The pattern is called Friendship Knot or Starry Crown (See the Collector’s Dictionary of Quilt Names and Patterns by Yvonne M. Khim, page 310.)

The names of the 25 people who signed this quilt are listed below. Mrs. Suits signed, dated, and identified herself as the maker. Did she make the top and quilt it alone or did she have help? A check through local telephone directories lists no Suits. This quilt has been displayed three times at local shows, but no one has come forward with any information.

Was the Hickory Grove Country Life Club one of a group of local clubs affiliated with an organization such as The Royal Neighbors, or the Modern Woodman? Did the Grange (a farmer’s organization founded in 1867) sponsor local clubs?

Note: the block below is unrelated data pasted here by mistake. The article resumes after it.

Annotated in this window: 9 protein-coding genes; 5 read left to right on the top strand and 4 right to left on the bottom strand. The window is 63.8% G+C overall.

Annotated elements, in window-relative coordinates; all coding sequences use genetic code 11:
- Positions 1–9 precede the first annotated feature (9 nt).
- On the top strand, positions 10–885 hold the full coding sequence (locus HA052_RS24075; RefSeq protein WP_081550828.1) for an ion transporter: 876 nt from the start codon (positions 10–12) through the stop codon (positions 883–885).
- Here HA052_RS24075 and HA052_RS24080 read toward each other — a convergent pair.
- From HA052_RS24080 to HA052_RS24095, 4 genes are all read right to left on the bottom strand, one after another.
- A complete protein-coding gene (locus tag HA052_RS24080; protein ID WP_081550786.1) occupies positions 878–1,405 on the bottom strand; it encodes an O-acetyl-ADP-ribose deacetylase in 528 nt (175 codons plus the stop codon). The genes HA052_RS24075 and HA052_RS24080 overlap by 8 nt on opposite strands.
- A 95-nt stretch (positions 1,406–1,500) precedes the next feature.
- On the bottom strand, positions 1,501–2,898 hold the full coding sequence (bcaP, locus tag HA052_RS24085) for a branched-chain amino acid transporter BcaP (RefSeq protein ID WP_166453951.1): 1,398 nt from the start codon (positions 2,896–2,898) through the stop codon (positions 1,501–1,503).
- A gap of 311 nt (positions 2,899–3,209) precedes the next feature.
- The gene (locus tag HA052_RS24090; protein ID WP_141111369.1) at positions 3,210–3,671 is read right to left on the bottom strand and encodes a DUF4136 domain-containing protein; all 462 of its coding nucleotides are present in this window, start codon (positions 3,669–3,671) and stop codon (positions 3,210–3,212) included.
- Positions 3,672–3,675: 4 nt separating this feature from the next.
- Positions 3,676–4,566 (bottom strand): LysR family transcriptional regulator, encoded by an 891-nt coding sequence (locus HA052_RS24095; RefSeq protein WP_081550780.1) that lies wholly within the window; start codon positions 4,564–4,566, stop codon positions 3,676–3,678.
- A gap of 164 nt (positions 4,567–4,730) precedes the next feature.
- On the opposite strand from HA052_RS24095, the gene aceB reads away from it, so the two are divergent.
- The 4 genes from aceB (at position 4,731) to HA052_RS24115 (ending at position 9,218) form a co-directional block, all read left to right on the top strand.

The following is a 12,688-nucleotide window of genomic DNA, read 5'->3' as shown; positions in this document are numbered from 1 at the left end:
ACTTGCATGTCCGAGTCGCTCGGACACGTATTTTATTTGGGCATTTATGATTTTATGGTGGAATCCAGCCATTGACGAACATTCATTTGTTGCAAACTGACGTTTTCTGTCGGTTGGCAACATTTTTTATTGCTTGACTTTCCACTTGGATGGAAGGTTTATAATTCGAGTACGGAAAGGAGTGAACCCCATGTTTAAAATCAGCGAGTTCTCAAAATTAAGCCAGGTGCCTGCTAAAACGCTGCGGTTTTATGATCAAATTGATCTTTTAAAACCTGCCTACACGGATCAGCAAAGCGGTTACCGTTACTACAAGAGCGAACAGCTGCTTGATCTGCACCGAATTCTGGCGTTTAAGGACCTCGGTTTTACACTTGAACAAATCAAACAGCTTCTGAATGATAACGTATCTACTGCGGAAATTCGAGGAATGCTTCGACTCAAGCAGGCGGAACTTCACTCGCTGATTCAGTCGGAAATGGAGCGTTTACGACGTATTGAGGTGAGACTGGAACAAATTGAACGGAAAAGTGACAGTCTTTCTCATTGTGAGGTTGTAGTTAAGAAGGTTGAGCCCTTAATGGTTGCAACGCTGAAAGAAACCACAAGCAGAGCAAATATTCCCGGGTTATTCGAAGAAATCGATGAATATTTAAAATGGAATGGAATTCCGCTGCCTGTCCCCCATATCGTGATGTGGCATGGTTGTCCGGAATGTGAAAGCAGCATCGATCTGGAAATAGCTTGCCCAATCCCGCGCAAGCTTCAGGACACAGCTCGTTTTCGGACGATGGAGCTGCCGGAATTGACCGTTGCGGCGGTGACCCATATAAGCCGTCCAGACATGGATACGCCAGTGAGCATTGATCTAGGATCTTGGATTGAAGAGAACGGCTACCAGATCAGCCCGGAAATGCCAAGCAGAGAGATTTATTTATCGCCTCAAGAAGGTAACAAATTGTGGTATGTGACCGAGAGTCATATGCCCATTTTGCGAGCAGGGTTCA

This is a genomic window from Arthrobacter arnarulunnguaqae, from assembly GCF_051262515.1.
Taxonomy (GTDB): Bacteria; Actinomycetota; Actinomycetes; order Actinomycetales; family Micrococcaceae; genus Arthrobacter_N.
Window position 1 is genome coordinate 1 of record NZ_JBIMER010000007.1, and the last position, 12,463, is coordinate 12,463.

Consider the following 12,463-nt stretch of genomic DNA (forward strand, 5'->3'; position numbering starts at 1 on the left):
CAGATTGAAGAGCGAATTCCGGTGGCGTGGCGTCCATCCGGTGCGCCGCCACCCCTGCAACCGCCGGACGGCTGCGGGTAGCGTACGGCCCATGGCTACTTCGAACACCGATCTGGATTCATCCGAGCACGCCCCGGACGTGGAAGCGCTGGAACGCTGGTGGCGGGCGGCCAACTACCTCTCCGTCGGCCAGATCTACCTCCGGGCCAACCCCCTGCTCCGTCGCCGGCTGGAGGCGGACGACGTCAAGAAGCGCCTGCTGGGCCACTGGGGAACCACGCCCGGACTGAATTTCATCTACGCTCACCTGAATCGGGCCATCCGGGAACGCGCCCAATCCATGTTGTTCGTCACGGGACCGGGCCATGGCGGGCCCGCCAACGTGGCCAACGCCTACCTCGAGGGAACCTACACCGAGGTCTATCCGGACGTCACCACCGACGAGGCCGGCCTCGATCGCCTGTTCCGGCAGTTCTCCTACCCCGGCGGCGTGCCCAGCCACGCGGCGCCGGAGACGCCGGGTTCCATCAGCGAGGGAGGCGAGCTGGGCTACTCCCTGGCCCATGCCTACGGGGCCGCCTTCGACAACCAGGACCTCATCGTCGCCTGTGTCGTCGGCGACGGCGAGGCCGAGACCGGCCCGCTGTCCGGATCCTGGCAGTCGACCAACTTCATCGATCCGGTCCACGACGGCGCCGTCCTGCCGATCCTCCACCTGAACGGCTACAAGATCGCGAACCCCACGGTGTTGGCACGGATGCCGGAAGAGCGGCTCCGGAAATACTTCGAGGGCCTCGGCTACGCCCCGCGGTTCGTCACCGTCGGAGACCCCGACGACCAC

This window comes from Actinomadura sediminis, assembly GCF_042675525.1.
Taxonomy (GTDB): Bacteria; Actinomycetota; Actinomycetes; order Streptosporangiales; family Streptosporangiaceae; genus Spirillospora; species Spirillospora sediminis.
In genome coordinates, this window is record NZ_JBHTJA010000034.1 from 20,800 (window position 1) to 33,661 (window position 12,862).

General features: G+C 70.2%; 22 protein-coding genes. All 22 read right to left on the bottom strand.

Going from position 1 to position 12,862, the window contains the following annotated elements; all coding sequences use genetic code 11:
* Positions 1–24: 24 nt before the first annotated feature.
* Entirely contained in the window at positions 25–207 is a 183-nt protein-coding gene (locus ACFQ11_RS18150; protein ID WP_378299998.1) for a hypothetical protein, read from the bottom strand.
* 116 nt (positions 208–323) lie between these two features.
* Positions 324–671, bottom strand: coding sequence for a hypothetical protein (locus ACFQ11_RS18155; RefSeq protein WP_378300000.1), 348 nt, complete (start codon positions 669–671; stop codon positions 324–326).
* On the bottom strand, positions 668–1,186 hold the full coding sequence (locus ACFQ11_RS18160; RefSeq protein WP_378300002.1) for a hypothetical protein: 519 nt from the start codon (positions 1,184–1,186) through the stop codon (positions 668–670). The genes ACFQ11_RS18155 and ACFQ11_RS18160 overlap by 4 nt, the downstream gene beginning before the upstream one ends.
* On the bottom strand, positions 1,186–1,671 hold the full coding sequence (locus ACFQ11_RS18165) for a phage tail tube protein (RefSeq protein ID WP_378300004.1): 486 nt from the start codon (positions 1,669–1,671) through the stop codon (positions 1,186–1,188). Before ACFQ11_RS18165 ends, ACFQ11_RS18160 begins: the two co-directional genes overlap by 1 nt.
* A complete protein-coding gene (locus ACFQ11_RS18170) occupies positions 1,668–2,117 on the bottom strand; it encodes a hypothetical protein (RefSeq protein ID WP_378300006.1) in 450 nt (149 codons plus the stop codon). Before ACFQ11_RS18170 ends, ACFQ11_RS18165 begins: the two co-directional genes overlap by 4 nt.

It is obvious that this quilt was made with a combination of purchased fabrics and scraps. This would indicate the quilt was planned as a raffle or fundraiser and the signatures were not just an afterthought.

I realize 74 years is a long time, but my hope is that someone will recognize all or one of these names and contact me with further information about the Hickory Grove Country Life Club or Mrs. Ida A. Suits or one of the following ladies/gentlemen listed below:

Names Embroidered on the Friendship Knot

Don Tipsword
Rosetta Tipsword
Ollie Roberson
Floy Roberson
Roy Bollman
Albert Jarvis
R.N. Suits
Mary Small
Mary Livingston
Julie Priddle
Agatha Jarvis
Evelyn Akerman
O.(?) L. Whitlock
Ella Whitlock
Mary Rosna Jett
John Priddle
John N. Suits
Luella Hill
Ida A. Suits (Maker of the quilt)
Lou Apiger
Thomas Priddle
Dennis (?) Priddle